Police reportedly are searching for a fourth suspect in connection with last week's terrorist attacks that killed 17 people.
One of three gunmen responsible for the attacks on the satirical magazine Charlie Hebdo and a kosher supermarket had rented a suburban house the week before and filled it with a stockpile of weapons and equipment used to trace the fourth suspect, according to the newspaper Le Parisien.
Attacker Amedy Coulibaly, 32, rented the small house south of Paris in the suburb of Gentilly about two weeks ago, and a search by detectives from the Paris Criminal Brigade and a special police anti-terrorism unit resulted in the seizure of a scooter that allowed them to identity the new potential accomplice, according to Le Parisien.
In the Gentilly house, investigators also recovered the keys to a car, radical Islamic documents and an Islamic State flag, Le Parisien reported.
The newspaper did not identify the suspect, but said he may have shot and seriously wounded a jogger in the suburb of Fontenay-aux-Roses on Jan. 7, the same day two friends of Coulibaly, brothers Cherif Kouachi, 32, and Said Kouachi, 34, killed a dozen people at the offices of Charlie Hebdo.
The fourth suspect may have been involved in the attack on the magazine, has a lengthy criminal record and could have already fled to Syria, Le Parisien reported.
Police believe that the fourth suspect has a record for white-collar crime, is from Seine Saint Denis, northeast of Paris, and fits the description provided by the jogger attacked in Fontenay-aux-Roses, according to Le Parisien.
Coulibaly died last Friday in a police raid at the kosher supermarket where he had taken hostages, killing four. Police have said that earlier that week he also fatally shot a policewoman and the jogger in Fontenay-aux-Roses.
Meanwhile, Spanish officials investigating an alleged terrorist cell that supported the Paris attacks found evidence that Coulibaly stayed in Madrid from Dec. 30 to Jan. 2, according to the Catalan daily La Vanguardia.
Coulibaly was accompanied by Hayat Boumeddiene, the newspaper reported, noting that Turkish officials have confirmed that his girlfriend passed through Madrid at the same time.
Spanish anti-terrorist investigators are working the case in cooperation with their counterparts in France, the newspaper said.
French police union spokesman Christophe Crepin said Thursday that he could not confirm the reports that police were seeking a new suspect, but that the three gunmen did not act alone.
"The financing was by a jihadist cell," he said, "When you see the financing and the determination — these men were at war. That's just it — we are at war now."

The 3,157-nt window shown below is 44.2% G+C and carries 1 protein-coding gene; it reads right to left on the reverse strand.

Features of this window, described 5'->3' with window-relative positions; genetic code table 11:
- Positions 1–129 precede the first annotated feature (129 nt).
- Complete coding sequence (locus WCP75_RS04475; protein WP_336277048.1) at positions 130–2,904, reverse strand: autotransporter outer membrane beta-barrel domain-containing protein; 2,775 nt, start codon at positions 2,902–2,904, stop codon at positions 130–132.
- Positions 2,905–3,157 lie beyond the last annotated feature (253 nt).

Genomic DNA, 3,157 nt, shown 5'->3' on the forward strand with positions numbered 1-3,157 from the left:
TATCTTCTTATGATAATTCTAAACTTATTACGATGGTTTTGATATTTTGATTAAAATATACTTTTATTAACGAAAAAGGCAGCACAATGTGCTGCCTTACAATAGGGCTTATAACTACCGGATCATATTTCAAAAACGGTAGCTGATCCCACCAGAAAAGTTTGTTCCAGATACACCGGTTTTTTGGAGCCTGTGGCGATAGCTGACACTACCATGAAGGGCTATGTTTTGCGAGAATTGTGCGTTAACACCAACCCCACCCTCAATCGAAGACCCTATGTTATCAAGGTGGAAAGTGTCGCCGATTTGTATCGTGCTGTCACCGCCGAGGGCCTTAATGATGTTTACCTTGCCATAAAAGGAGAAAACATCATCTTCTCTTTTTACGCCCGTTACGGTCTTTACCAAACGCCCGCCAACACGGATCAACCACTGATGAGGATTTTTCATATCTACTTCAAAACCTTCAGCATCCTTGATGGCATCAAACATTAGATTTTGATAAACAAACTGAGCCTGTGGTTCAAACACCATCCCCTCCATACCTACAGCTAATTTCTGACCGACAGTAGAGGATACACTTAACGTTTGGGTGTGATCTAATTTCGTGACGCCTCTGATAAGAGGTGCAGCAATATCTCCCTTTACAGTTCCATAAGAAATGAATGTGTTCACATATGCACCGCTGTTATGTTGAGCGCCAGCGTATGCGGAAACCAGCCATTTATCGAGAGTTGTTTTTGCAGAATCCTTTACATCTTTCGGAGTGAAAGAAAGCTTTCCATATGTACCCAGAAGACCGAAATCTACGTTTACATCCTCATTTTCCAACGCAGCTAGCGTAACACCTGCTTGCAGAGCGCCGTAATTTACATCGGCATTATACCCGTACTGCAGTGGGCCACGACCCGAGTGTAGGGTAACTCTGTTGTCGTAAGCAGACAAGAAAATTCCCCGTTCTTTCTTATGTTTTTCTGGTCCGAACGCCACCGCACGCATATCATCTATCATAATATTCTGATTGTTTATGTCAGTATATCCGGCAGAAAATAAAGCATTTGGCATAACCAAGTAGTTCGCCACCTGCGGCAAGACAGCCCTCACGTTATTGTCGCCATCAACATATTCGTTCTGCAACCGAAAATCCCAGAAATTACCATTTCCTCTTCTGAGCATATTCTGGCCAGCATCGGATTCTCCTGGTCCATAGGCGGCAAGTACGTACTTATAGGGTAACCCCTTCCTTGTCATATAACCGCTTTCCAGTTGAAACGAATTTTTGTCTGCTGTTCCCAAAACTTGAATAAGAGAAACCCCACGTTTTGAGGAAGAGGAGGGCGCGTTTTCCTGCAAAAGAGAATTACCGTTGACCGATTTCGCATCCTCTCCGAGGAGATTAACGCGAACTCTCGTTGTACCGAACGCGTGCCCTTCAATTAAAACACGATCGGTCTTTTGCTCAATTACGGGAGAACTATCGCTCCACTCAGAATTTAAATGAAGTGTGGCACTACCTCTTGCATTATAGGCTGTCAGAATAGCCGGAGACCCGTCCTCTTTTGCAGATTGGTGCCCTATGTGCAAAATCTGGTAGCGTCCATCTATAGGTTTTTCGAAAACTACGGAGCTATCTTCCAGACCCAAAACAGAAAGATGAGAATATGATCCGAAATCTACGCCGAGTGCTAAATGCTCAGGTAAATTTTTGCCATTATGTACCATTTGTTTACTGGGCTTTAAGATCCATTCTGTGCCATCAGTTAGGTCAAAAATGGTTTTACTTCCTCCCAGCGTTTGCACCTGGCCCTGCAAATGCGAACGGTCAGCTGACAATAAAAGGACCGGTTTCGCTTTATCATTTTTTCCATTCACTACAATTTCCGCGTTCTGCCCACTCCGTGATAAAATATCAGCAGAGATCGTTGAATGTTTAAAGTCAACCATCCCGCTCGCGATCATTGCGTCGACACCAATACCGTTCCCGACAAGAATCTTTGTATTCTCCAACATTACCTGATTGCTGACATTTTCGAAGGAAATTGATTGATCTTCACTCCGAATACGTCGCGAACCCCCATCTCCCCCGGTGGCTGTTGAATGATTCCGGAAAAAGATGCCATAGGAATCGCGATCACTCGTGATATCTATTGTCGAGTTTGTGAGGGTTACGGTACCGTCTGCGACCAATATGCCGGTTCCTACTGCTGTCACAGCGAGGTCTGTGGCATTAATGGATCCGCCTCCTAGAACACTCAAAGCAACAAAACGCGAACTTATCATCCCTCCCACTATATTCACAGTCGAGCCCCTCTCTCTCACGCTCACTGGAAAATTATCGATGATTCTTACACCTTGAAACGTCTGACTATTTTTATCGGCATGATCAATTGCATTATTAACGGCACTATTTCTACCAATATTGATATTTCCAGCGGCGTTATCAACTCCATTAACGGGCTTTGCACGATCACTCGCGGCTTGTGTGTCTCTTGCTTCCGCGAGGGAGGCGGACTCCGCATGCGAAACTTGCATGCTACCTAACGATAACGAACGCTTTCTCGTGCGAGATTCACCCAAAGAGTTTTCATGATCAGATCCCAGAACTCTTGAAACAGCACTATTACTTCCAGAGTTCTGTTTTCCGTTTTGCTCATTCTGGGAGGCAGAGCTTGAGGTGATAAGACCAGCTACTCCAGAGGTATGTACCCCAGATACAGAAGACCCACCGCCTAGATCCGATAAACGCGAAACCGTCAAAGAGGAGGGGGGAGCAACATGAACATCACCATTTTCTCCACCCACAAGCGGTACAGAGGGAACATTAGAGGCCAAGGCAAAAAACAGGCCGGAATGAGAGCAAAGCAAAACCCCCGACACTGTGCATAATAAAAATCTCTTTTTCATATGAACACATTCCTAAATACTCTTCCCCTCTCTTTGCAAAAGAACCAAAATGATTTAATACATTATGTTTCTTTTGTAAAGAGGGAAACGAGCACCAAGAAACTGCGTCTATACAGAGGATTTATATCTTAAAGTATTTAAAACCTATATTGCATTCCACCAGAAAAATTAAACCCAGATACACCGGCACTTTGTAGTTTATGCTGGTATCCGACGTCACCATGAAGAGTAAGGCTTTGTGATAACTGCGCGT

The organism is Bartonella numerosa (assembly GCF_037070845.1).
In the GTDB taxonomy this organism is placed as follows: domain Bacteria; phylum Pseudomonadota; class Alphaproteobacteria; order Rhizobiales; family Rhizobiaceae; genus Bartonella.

Al-Qaida in Yemen released a video Wednesday claiming responsibility for the Charlie Hebdo attack. Crepin said police believe that the attackers did not have the resources to pay for the weapons, ammunition and equipment used in the assault, or to rent suspected hideouts on their own, but he could not say whether al-Qaida was behind it.
A regional French newspaper found documents showing that before the attack, Coulibably received a loan for 6,000 euros, about $7,000, from a company based in northern France. In a video released last weekend, Coulibaly said he'd given the Kouachi brothers several thousand euros to pay for their supplies.
Investigators on Thursday reportedly were still trying track down Mehdi Belhoucine, 23, who was seen fleeing with Coulibaly's girlfriend, Boumeddiene, 26, in security camera images captured at Istanbul's airport on Jan. 2. Belhoucine's older brother was sentenced to a year in prison last year for recruiting fighters for Afghanistan and Pakistan.
Turkish officials have said Boumeddiene crossed from Turkey into Syria, but it was not clear Thursday whether Belhoucine was with her.
According to Le Parisien, police are still searching for a black Mini Cooper registered to Boumeddiene.
Earlier this week, Bulgarian authorities jailed another suspect in connection with the attacks: Joachim Fritz-Joly, 28, a friend of Cherif Kouachi who was on his way to Turkey and is now being held pending a hearing to determine whether he can be extradited to France.
Also Thursday, Parisians again lined up before dawn and waited hours in the cold for the second day of sales of Charlie Hebdo's latest edition, the first since the attacks.
Many newsstands received only 20 to 50 copies each Thursday and limited sales to one per person, at a cost of 3 euros each, about $4. The day before, many sold out shortly after they opened at 6 a.m., mostly to those who had reserved copies days in advance.
Copies of the historic issue featuring a caricature of the prophet Muhammad on the cover under the headline "All is Forgiven" remained on sale on EBay, but cost far more — up to $117,000, with someone in the U.S. paying $20,000.